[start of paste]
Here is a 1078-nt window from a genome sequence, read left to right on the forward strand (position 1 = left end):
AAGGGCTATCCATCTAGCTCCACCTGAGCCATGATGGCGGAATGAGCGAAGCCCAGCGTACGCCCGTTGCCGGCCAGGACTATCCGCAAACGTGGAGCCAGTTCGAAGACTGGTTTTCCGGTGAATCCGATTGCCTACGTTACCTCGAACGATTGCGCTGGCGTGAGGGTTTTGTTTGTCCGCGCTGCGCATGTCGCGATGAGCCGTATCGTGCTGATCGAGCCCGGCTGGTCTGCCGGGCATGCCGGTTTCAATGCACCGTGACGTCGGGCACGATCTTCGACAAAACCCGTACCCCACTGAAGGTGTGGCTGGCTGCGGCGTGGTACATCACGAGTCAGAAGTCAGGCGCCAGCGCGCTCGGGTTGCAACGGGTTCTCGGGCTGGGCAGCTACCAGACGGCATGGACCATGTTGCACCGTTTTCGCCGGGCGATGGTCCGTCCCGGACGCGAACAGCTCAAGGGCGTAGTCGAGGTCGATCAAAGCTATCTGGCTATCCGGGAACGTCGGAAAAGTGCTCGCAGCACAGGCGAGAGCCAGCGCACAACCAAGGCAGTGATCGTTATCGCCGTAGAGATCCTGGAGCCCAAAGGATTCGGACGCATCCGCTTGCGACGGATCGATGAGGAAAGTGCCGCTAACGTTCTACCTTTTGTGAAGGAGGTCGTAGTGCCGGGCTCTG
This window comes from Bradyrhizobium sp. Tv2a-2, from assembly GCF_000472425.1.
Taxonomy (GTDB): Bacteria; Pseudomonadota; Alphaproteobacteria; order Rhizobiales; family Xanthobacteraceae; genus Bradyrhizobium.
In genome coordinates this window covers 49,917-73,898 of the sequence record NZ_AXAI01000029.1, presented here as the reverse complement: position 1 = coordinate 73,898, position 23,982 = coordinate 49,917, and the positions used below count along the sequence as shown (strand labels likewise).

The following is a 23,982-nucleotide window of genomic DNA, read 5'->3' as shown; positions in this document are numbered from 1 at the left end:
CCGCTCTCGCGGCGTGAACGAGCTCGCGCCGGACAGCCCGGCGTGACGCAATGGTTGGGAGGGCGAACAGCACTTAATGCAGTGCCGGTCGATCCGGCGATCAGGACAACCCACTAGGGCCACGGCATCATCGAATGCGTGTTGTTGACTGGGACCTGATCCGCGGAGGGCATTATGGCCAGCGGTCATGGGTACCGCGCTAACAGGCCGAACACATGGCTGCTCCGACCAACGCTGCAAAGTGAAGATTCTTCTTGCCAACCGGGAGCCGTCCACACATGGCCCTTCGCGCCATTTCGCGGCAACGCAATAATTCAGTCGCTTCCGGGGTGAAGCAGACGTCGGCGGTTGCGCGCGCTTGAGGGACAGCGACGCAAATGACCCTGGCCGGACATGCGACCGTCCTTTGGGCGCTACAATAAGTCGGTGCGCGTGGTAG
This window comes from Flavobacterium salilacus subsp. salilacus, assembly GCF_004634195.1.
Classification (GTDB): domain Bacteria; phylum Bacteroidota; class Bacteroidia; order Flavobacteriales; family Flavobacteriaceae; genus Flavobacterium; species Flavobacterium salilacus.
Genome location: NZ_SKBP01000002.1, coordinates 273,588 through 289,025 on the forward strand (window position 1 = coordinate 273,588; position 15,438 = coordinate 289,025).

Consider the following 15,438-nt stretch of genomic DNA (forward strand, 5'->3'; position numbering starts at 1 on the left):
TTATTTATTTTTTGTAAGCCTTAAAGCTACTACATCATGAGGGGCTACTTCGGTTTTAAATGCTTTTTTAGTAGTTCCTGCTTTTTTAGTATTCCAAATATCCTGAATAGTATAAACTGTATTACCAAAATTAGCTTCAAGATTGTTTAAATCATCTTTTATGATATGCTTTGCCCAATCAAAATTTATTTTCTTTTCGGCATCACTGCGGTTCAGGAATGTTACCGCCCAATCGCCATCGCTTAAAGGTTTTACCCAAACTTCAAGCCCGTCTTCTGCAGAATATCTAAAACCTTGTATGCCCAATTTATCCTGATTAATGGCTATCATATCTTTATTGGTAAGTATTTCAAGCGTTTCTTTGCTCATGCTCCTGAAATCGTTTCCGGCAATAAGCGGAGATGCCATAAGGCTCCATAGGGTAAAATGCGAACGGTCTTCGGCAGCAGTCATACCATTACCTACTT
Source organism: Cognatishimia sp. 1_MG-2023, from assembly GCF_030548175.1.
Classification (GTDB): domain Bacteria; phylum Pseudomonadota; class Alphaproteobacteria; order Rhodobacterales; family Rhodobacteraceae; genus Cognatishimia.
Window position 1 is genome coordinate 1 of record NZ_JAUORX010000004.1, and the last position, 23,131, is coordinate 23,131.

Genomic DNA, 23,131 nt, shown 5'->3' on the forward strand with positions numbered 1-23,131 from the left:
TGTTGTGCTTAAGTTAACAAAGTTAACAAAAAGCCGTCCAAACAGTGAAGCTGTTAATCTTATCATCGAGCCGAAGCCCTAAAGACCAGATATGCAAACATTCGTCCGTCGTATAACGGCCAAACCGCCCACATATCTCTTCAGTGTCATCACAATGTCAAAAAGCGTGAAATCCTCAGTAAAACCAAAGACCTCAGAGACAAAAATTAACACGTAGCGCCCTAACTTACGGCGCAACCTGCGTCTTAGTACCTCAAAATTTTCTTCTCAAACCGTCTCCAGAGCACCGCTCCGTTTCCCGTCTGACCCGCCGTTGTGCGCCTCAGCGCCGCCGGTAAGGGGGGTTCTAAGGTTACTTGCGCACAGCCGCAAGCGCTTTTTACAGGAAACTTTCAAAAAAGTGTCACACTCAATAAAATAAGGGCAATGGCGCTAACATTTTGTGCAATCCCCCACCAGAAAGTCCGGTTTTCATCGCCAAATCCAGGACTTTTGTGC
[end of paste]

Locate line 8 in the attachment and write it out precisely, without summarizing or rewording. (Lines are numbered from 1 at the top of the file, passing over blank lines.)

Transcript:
This window comes from Flavobacterium salilacus subsp. salilacus, assembly GCF_004634195.1.